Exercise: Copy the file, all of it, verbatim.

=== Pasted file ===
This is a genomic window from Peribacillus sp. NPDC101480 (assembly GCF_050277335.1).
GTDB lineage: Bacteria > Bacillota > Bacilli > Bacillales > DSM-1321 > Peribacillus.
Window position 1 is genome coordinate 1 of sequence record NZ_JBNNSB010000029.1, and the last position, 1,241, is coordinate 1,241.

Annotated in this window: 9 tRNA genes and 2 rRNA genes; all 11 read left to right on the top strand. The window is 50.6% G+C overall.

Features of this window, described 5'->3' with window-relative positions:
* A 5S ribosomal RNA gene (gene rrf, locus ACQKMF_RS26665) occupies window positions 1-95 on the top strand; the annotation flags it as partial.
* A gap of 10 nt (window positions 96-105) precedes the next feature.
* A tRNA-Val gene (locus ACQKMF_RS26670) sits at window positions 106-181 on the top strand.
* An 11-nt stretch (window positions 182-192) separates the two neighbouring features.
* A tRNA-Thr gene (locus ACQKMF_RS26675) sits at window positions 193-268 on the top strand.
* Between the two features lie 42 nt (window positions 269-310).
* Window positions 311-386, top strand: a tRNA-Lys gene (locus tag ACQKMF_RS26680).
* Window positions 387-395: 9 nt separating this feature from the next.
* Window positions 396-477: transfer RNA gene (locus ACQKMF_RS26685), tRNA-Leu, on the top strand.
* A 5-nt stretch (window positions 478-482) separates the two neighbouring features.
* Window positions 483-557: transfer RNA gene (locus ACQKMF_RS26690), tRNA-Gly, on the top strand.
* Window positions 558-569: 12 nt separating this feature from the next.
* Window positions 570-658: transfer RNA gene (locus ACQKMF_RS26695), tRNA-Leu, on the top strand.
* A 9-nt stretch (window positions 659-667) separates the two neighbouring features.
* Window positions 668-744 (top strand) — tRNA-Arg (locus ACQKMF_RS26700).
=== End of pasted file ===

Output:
This is a genomic window from Peribacillus sp. NPDC101480 (assembly GCF_050277335.1).
GTDB lineage: Bacteria > Bacillota > Bacilli > Bacillales > DSM-1321 > Peribacillus.
Window position 1 is genome coordinate 1 of sequence record NZ_JBNNSB010000029.1, and the last position, 1,241, is coordinate 1,241.

Annotated in this window: 9 tRNA genes and 2 rRNA genes; all 11 read left to right on the top strand. The window is 50.6% G+C overall.

Features of this window, described 5'->3' with window-relative positions:
* A 5S ribosomal RNA gene (gene rrf, locus ACQKMF_RS26665) occupies window positions 1-95 on the top strand; the annotation flags it as partial.
* A gap of 10 nt (window positions 96-105) precedes the next feature.
* A tRNA-Val gene (locus ACQKMF_RS26670) sits at window positions 106-181 on the top strand.
* An 11-nt stretch (window positions 182-192) separates the two neighbouring features.
* A tRNA-Thr gene (locus ACQKMF_RS26675) sits at window positions 193-268 on the top strand.
* Between the two features lie 42 nt (window positions 269-310).
* Window positions 311-386, top strand: a tRNA-Lys gene (locus tag ACQKMF_RS26680).
* Window positions 387-395: 9 nt separating this feature from the next.
* Window positions 396-477: transfer RNA gene (locus ACQKMF_RS26685), tRNA-Leu, on the top strand.
* A 5-nt stretch (window positions 478-482) separates the two neighbouring features.
* Window positions 483-557: transfer RNA gene (locus ACQKMF_RS26690), tRNA-Gly, on the top strand.
* Window positions 558-569: 12 nt separating this feature from the next.
* Window positions 570-658: transfer RNA gene (locus ACQKMF_RS26695), tRNA-Leu, on the top strand.
* A 9-nt stretch (window positions 659-667) separates the two neighbouring features.
* Window positions 668-744 (top strand) — tRNA-Arg (locus ACQKMF_RS26700).